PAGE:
Kabul Reacts To Bin Laden's Death
MICHELE NORRIS, host:
Osama bin Laden and the 9/11 attacks had a profound effect on many countries beside the U.S., among them Afghanistan. Bin Laden traveled there in the 1980s to fight against the Soviet occupation, alongside the Afghan mujahideen supported by America. By 2001, Afghanistan's Taliban was the last government in the world that would host bin Laden, with devastating consequences for their country and for ours.
NPR's Quil Lawrence has reaction now to bin Laden's death from Kabul.
QUIL LAWRENCE: Ten years ago, this busy street in downtown Kabul had a soon to be notorious resident.
(Soundbite of conversations)
LAWRENCE: Metal workshops line both sides of the street. Jan Agha has run one of these shops for 13 years, and he remembers when a group of Arabs lived around the corner, protected by Taliban fighters from the southern city of Kandahar. He says the guards once beat him up when he got too close to the house, and he's not at all sorry to hear about bin Laden's death.
Mr. JAN AGHA (Metal Shop Owner): (Arabic spoken)
LAWRENCE: I hope it can be a blessing, says Agha, and that it can bring some kind of stability to Afghanistan. We're praying for that.
Agha says the only good thing about bin Laden was that his attacks pushed the Americans to overthrow the Taliban.
But in the past several years, attitudes toward the American presence here have soured. Even in his reaction to the news, Afghan President Hamid Karzai still took a swipe at the international forces that support his government. Karzai said bin Laden had gotten what he deserved, but he chided the U.S. on the continuing issue of civilian casualties.
President HAMID KARZAI (Afghanistan): (Arabic spoken)
LAWRENCE: Karzai said: Remember that the war against terrorism is not in the valleys and villages of Afghanistan, but in the terrorists training centers and camps. The fighting should be taken there, he said.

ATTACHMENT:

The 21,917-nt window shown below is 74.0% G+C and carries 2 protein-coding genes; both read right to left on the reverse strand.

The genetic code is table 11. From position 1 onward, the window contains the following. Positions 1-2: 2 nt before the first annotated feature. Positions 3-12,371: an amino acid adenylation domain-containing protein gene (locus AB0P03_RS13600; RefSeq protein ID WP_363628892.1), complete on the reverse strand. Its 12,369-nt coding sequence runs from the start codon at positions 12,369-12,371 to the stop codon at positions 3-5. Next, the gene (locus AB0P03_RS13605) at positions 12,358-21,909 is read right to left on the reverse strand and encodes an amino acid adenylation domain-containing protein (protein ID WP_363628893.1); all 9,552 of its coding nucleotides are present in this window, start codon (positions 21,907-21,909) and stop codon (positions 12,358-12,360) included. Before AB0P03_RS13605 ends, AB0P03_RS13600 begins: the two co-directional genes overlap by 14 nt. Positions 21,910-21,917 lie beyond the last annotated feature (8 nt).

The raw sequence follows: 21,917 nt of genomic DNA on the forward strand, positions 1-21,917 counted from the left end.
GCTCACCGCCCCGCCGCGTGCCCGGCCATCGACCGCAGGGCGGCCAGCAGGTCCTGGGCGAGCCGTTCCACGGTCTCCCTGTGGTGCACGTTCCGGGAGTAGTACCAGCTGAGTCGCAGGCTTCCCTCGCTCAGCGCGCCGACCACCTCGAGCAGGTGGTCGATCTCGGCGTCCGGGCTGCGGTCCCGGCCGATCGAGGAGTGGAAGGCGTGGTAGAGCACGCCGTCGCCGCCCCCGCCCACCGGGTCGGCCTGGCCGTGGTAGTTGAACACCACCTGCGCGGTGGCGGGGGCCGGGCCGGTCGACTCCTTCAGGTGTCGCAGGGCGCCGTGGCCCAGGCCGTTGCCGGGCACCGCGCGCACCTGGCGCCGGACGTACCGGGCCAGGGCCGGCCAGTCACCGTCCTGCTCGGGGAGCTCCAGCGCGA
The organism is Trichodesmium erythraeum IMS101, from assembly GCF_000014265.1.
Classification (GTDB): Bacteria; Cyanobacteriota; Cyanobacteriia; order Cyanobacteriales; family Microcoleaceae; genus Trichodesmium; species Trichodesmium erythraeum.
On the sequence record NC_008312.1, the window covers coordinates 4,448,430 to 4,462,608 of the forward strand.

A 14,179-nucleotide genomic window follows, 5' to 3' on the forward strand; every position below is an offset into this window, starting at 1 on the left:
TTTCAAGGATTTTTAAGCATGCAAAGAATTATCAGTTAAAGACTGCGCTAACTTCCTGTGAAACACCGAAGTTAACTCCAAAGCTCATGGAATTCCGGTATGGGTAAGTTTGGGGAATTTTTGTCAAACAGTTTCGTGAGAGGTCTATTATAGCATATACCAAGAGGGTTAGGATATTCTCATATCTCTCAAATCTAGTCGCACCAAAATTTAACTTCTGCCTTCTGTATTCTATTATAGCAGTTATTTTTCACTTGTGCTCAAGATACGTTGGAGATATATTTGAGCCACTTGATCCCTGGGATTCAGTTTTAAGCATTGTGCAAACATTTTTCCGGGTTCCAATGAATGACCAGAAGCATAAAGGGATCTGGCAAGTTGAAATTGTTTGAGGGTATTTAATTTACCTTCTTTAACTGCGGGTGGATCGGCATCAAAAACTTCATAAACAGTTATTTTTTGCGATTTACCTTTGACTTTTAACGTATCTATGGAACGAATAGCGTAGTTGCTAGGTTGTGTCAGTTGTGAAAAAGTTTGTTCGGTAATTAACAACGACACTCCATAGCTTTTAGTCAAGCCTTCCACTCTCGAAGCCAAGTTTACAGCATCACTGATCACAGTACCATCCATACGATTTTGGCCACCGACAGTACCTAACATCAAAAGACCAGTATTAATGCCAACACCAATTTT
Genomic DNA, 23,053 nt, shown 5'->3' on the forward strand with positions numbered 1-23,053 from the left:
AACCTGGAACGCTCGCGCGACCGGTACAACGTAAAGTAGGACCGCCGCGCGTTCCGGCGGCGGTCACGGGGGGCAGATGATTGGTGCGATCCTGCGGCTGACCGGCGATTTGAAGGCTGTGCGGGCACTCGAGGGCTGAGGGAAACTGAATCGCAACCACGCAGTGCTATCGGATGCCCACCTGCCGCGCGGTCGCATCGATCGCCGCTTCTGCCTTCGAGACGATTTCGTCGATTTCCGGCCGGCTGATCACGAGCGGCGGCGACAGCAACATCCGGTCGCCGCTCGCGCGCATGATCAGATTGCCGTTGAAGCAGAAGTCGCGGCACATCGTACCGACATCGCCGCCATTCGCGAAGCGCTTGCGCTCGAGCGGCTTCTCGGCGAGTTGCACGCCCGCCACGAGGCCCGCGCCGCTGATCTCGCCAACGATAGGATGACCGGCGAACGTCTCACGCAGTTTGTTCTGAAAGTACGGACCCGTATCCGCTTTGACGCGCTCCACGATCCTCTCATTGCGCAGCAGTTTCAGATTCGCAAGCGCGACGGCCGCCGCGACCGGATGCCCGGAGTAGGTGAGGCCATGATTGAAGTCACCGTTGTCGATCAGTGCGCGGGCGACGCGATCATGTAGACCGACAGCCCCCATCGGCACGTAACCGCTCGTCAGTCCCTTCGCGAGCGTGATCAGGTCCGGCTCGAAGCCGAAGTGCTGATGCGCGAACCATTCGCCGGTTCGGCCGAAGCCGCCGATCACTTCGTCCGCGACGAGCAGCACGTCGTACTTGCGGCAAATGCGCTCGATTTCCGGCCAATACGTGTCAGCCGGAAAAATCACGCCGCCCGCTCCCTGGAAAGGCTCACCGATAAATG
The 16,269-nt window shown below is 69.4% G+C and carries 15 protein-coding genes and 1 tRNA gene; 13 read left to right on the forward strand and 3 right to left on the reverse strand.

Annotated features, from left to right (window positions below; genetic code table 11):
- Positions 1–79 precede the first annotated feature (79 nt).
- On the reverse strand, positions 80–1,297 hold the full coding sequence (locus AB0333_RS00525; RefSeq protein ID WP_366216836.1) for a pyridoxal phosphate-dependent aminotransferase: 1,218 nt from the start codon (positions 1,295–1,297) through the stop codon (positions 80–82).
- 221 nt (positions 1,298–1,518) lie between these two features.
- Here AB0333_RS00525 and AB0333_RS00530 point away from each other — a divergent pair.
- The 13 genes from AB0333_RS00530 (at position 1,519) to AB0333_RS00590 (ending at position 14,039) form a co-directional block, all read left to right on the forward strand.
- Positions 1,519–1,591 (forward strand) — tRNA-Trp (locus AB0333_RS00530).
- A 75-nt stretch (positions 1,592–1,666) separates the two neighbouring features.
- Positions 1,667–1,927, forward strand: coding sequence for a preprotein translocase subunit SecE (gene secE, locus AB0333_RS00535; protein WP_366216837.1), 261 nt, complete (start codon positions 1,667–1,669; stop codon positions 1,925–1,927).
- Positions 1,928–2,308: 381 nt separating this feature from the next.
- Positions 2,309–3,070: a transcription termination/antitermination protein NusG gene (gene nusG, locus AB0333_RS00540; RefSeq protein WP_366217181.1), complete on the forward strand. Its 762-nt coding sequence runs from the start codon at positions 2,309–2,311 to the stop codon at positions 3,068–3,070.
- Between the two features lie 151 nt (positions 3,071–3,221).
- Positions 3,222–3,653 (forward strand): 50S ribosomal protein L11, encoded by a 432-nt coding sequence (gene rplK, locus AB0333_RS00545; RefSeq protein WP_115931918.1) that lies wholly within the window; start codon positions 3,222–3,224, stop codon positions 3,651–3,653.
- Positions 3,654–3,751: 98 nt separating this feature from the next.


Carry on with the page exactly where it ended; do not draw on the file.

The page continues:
Afghan officials felt vindicated after years of insistence that Pakistan is responsible for harboring bin Laden, as well as Taliban leaders. But they stopped short of saying it would change the dynamics of the current war in Afghanistan.
Dr. OMAR SHARIFI (Director, American Institute of Afghanistan Studies): Apart from symbolism and all this kind of psychological impact it has, I don't see a very deep and sort of a structural operation effects on the Taliban and al-Qaida.
LAWRENCE: Omar Sharifi is an Afghan political analyst in Kabul. His comments matched those of the Afghan Defense Ministry.
U.S. commanders paused to watch President Obama's announcement this morning and then went back to planning their response to the Taliban's spring offensive, according to U.S. officials.
Bin Laden had long been isolated from any tactical role in the Taliban's insurgency, not least because he was believed to be on the run. Now that the Americans have killed him, however, many Afghans worry the international community, including U.S. troops, will pack up and go home before Afghanistan is stable.
Omar Sharifi says that's what started the problem last time.
Mr. SHARIFI: The absence of international community involvement in the 1990s at the first created al-Qaida and the Taliban. And I think that mistake should not be repeated. This is a place they were born, and I think this would be the place to bury them.
LAWRENCE: Many diplomats in Kabul, including the U.S. ambassador, issued statements assuring the Afghan government that their work here will continue.
The Taliban, despite a usually nimble press department, has made no official statement yet on the death of Osama bin Laden.
Quil Lawrence, NPR News, Kabul.
NPR transcripts are created on a rush deadline by a contractor for NPR, and accuracy and availability may vary. This text may not be in its final form and may be updated or revised in the future. Please be aware that the authoritative record of NPR’s programming is the audio.